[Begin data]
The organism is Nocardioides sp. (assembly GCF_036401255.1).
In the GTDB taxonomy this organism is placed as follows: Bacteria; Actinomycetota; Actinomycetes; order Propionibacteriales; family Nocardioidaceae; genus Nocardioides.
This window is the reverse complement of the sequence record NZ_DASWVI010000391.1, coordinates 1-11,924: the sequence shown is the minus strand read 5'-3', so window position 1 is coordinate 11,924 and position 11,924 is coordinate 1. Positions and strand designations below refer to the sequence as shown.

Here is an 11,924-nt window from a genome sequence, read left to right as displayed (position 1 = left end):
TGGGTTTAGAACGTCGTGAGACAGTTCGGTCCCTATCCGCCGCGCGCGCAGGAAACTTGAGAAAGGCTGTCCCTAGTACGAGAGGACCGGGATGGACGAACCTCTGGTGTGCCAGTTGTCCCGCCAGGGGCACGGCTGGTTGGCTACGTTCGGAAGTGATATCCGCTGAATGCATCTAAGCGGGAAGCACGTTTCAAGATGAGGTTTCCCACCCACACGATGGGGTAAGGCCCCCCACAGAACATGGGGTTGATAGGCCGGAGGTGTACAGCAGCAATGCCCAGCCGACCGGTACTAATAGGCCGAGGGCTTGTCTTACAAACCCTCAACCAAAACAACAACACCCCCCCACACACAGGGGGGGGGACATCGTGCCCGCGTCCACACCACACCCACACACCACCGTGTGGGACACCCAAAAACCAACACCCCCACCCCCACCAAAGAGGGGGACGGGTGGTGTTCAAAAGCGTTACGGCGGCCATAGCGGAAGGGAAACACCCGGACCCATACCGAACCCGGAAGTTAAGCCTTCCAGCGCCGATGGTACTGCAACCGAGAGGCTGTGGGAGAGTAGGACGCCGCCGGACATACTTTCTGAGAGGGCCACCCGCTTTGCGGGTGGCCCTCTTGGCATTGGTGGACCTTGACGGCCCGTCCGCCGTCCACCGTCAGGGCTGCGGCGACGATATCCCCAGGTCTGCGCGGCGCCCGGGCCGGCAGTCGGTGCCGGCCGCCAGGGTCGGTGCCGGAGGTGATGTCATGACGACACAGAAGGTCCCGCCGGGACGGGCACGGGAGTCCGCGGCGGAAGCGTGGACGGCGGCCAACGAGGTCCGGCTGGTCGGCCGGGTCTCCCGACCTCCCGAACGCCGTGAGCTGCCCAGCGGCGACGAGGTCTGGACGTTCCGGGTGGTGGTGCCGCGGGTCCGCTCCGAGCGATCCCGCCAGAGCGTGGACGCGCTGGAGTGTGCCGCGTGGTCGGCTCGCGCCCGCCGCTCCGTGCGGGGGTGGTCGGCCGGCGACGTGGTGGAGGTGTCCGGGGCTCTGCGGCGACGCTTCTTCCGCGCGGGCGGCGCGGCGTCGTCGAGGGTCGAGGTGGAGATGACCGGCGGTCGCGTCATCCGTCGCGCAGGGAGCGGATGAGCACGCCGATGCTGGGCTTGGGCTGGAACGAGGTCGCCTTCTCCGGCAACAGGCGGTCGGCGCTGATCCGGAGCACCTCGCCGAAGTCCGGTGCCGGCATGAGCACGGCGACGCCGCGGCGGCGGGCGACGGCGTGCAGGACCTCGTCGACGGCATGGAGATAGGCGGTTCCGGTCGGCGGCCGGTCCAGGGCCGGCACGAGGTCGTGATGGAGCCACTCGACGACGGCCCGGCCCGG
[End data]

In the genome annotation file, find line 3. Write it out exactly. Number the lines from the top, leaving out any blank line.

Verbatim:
This window is the reverse complement of the sequence record NZ_DASWVI010000391.1, coordinates 1-11,924: the sequence shown is the minus strand read 5'-3', so window position 1 is coordinate 11,924 and position 11,924 is coordinate 1. Positions and strand designations below refer to the sequence as shown.